Giving what is needed
Every November and December, toy drives to benefit poor and homeless children are everywhere, but many homeless advocates are beginning to wonder whether some of this altruistic energy is being misdirected. It’s true that no child should ever endure a Christmas morning without toys, but many families are in such desperate need that toys are nowhere near the top of their wish list.
Sometimes the basics are best
Many philanthropists support organizations like Mercy House, which provides emergency, transitional and permanent housing to those in need. Based in Orange County, California, Mercy House offers dozens of free social services to homeless families. If children are living on the street or, even worse, are homeless and starving, then toys are a distant thought. A warm meal and a place to sleep are priorities for the chronically poor. Yes, toy drives are wonderful, and they fulfill a huge need in the homeless community. But what are some of the other ways we can help kids this holiday season? Homeless advocates in Virginiapoint to several things, besides toys, that can help those in need during these months of universal goodwill. A place to stay, nutritious food and safety are three of the most vital requirements for a happy holiday. Sadly, some families struggle just to secure one of those three, and toys aren’t even a consideration.
What are the options?
If you want to help homeless families and children this Christmas, consider donating some of the following to your local shelter or church: Suitcases: A local advocate for the homeless in state of Virginia pointed out that neglected kids in foster care move often, and they frequently have no appropriate luggage. Sadly, foster kids and homeless families default to trash bags for transporting their belongings. Movie tickets: What child doesn’t want to see a first-run movie in a real theater? Consider purchasing ticket coupons or gift cards from a large theater chain and donating them to your local church or homeless shelter. Hats and winter clothes: Sometimes the basics get forgotten when winter comes. Homeless moms, dads and children all need proper clothing to stay warm. Books: Popular books in good condition make great gifts to shelters. Your time: If you can spare a few hours each weekend during holiday time, virtually any local homeless charity can use you skills. Money: If you are worried about bureaucratic overhead in large organizations, think small and local. Rather than one large cash gift, consider giving several small donations to multiple recipients. Churches, individuals, homeless shelters, hospital-based charities and other micro-organizations can make a few dollars go a very long way. There are dozens of ways to help others throughout the year, and toy drives certainly have their place. We should also keep in mind that those on the lowest rungs of the economic ladder need many other goods and services to help them out of the poverty cycle. Keep an open mind this year, and do whatever you can to assist those in need. (No More Poverty was founded by Julian Omidi and Dr. Michael Omidi. The Omidi brothers’ goal is to end poverty at home and abroad by supporting the efforts of like-minded charities and agencies.)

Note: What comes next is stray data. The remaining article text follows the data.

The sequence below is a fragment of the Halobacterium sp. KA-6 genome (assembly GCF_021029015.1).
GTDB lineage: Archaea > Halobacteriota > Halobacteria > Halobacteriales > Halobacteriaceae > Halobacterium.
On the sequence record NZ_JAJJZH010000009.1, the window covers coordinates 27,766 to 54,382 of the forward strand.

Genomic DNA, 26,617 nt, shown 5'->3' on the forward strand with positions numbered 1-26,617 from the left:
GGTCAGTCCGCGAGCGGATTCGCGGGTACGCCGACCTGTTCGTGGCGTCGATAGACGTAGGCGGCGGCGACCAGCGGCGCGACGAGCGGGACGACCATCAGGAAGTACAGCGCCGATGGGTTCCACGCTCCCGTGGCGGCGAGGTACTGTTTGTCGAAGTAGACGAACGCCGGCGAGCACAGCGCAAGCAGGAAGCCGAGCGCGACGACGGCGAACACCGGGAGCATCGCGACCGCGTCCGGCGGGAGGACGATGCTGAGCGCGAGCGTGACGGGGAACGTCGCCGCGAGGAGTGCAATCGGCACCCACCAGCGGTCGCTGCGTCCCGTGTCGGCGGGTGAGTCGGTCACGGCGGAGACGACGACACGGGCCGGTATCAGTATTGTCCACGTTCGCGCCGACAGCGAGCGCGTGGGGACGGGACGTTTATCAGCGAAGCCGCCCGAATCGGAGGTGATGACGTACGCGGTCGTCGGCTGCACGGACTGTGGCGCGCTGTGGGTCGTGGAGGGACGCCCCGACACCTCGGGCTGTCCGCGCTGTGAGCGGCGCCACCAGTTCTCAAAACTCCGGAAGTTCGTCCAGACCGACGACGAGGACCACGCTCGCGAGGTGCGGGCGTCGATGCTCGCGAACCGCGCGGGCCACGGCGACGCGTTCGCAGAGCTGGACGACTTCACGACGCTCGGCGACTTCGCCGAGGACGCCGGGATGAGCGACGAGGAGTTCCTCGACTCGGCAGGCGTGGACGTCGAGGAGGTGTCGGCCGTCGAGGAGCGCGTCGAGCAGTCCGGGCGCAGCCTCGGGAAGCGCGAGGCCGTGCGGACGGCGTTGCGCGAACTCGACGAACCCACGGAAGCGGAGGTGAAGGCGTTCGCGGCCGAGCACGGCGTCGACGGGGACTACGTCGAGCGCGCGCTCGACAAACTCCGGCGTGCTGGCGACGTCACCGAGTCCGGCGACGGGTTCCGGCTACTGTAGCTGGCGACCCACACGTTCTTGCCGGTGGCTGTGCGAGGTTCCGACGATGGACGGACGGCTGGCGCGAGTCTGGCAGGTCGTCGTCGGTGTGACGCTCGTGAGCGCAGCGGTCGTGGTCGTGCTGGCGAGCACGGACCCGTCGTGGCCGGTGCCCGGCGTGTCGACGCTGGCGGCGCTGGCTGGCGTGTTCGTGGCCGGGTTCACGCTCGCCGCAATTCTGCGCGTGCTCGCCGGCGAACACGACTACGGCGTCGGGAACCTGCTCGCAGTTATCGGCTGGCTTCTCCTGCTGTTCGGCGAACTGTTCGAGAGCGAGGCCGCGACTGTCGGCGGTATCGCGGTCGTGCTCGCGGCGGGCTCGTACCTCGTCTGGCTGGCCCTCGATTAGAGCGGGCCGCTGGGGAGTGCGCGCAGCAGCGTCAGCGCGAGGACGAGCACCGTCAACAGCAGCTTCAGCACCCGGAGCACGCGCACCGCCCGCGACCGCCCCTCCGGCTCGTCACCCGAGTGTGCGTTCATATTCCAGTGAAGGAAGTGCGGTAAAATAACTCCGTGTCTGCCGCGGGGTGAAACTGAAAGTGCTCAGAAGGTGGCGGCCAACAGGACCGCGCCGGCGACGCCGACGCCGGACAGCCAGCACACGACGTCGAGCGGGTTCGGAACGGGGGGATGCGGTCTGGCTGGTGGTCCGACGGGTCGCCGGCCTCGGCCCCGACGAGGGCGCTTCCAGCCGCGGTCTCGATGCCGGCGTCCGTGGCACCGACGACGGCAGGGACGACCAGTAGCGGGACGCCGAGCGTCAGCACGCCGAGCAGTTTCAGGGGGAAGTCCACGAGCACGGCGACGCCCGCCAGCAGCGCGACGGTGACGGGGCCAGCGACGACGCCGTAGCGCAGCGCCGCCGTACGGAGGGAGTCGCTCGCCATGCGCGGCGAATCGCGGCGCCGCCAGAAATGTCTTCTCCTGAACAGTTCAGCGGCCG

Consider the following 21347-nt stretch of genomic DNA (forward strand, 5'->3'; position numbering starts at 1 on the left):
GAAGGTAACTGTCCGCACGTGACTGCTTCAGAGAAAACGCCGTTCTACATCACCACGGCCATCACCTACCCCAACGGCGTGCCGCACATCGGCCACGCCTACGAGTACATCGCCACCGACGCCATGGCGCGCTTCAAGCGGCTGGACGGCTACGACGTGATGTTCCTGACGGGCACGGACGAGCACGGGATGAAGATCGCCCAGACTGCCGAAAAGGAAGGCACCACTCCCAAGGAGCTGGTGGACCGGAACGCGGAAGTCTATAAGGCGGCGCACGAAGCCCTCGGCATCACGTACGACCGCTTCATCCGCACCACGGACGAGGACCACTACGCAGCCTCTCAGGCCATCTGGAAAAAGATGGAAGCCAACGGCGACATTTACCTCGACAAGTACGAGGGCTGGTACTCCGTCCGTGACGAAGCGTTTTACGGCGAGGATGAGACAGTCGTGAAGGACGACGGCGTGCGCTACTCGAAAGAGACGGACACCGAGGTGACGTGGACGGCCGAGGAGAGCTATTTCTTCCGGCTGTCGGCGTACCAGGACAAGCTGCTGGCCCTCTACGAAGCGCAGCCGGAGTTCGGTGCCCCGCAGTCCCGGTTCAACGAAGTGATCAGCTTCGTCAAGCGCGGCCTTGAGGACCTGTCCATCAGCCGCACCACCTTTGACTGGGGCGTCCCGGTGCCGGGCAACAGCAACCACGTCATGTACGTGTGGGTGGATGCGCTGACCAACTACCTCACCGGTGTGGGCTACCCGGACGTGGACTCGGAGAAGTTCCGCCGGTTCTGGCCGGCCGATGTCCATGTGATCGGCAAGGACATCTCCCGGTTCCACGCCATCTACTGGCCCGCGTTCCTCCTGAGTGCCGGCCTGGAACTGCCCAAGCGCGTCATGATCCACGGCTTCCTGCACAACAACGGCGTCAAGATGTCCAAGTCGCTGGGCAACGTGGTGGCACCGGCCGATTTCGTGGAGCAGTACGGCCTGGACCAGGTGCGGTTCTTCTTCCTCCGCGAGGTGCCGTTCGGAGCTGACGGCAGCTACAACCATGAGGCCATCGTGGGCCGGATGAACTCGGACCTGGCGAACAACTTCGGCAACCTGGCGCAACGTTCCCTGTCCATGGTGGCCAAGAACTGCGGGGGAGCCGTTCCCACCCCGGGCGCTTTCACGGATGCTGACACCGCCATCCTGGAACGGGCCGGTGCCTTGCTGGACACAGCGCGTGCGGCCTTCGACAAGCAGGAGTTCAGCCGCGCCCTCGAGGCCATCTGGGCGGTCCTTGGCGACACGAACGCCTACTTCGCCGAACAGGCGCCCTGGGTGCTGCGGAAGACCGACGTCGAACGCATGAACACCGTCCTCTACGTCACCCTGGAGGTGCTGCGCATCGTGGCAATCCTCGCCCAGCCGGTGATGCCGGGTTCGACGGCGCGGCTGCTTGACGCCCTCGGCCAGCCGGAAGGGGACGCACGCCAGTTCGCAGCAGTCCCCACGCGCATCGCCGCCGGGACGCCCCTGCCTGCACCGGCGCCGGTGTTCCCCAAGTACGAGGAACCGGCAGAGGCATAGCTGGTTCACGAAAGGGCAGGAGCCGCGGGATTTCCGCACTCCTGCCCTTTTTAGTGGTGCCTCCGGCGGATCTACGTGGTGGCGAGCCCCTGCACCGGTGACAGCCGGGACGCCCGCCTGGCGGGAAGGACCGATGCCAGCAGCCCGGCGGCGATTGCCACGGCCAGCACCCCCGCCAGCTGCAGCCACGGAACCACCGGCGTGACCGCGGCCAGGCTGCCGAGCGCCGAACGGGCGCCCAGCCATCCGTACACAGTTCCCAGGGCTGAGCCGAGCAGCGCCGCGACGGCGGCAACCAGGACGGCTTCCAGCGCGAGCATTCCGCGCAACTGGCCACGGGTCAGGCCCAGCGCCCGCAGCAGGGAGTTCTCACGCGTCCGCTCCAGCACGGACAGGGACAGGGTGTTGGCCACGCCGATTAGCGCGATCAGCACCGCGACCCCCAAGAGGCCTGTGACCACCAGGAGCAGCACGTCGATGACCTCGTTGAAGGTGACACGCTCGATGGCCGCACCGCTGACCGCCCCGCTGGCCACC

Whether you don’t want to pay for a gym membership, you don’t want to head out in bad weather, or you are just not a gym person, there are countless exercises you can do at home to keep in shape. Here you can find a few effective exercises that require minimal space and no extra equipment:
Dancing - Not your typical exercise, but dancing is a fantastic way to burn calories and have fun in the process. You can exercise along with online videos or just make a playlist and keep yourself moving during that time.
Jumping Jacks, Sit Ups & Push Ups - There’s a reason the classics are still around. While some companies promote products that they say take your exercises further, you really don’t need anything but motivation to reap the benefits of basic exercises. Jumping jacks are great for warming up, pushups build arm strength and work out your chest muscles, and crunches are still one of the best exercises for building up your abdominal muscles.
Weight Lifting - Nope, you don’t need to have or buy weights to lift at home. If you’re new to lifting, you can start with something light, such as a can of food. As you need more weight, you can upgrade to lifting milks jugs or laundry detergent bottles.